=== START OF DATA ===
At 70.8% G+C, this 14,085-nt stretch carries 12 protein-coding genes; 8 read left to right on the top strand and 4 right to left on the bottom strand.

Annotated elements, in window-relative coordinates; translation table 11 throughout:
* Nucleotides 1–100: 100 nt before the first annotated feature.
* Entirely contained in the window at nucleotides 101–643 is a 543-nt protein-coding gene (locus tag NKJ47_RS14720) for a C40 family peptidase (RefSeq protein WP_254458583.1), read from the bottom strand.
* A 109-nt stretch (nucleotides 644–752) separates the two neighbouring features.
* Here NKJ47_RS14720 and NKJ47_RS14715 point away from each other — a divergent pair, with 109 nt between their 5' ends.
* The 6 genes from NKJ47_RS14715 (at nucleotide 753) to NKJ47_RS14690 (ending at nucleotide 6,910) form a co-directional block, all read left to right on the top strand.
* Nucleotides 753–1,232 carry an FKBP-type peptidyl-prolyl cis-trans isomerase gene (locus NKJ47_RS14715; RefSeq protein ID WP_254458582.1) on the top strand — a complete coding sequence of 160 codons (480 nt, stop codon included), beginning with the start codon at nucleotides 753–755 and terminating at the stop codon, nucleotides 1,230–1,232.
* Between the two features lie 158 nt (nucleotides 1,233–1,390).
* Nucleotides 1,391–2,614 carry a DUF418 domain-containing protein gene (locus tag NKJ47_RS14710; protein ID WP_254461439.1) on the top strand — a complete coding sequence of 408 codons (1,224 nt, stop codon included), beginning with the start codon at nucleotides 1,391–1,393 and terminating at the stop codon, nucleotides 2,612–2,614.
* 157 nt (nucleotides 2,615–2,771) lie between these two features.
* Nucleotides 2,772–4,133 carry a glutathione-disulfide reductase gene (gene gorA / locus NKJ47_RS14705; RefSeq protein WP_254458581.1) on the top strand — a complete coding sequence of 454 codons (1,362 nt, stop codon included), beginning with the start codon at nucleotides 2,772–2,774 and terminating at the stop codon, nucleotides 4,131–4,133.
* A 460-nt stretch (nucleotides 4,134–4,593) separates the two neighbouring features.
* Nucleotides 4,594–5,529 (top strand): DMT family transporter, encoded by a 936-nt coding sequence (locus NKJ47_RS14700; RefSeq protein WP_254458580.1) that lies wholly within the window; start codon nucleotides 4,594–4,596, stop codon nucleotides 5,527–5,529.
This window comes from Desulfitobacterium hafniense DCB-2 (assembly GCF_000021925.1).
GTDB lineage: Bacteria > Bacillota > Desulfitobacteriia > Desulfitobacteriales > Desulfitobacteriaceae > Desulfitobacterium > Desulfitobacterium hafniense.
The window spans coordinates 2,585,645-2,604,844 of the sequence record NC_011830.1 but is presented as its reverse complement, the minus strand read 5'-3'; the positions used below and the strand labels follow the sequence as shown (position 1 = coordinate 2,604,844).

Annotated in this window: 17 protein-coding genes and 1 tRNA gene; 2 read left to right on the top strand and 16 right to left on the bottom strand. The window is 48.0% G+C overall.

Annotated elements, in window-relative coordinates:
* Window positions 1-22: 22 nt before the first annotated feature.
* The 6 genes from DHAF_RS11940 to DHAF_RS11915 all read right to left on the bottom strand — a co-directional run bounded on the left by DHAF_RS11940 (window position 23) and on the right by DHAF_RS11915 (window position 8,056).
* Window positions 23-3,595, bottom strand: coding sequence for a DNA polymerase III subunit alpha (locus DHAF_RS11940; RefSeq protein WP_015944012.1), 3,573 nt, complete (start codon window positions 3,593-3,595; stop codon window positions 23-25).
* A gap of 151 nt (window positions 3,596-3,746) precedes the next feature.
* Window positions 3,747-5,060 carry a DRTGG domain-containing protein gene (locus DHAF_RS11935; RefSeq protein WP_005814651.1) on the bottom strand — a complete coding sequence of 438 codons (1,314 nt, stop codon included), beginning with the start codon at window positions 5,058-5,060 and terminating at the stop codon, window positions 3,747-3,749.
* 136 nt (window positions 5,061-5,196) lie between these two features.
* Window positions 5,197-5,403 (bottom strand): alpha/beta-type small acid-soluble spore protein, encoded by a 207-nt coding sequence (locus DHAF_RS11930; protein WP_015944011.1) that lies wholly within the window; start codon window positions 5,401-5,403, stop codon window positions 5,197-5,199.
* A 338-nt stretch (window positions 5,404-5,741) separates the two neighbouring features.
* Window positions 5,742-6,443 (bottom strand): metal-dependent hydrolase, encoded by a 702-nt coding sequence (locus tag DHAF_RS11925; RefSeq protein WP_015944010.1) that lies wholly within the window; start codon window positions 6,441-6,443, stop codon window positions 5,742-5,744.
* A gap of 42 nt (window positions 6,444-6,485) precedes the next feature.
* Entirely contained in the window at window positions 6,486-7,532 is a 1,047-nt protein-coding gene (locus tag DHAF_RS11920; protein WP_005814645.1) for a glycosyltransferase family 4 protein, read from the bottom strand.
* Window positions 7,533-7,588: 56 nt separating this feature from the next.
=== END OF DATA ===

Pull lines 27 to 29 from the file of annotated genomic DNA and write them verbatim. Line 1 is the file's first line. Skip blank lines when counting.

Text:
* A 338-nt stretch (window positions 5,404-5,741) separates the two neighbouring features.
* Window positions 5,742-6,443 (bottom strand): metal-dependent hydrolase, encoded by a 702-nt coding sequence (locus tag DHAF_RS11925; RefSeq protein WP_015944010.1) that lies wholly within the window; start codon window positions 6,441-6,443, stop codon window positions 5,742-5,744.
* A gap of 42 nt (window positions 6,444-6,485) precedes the next feature.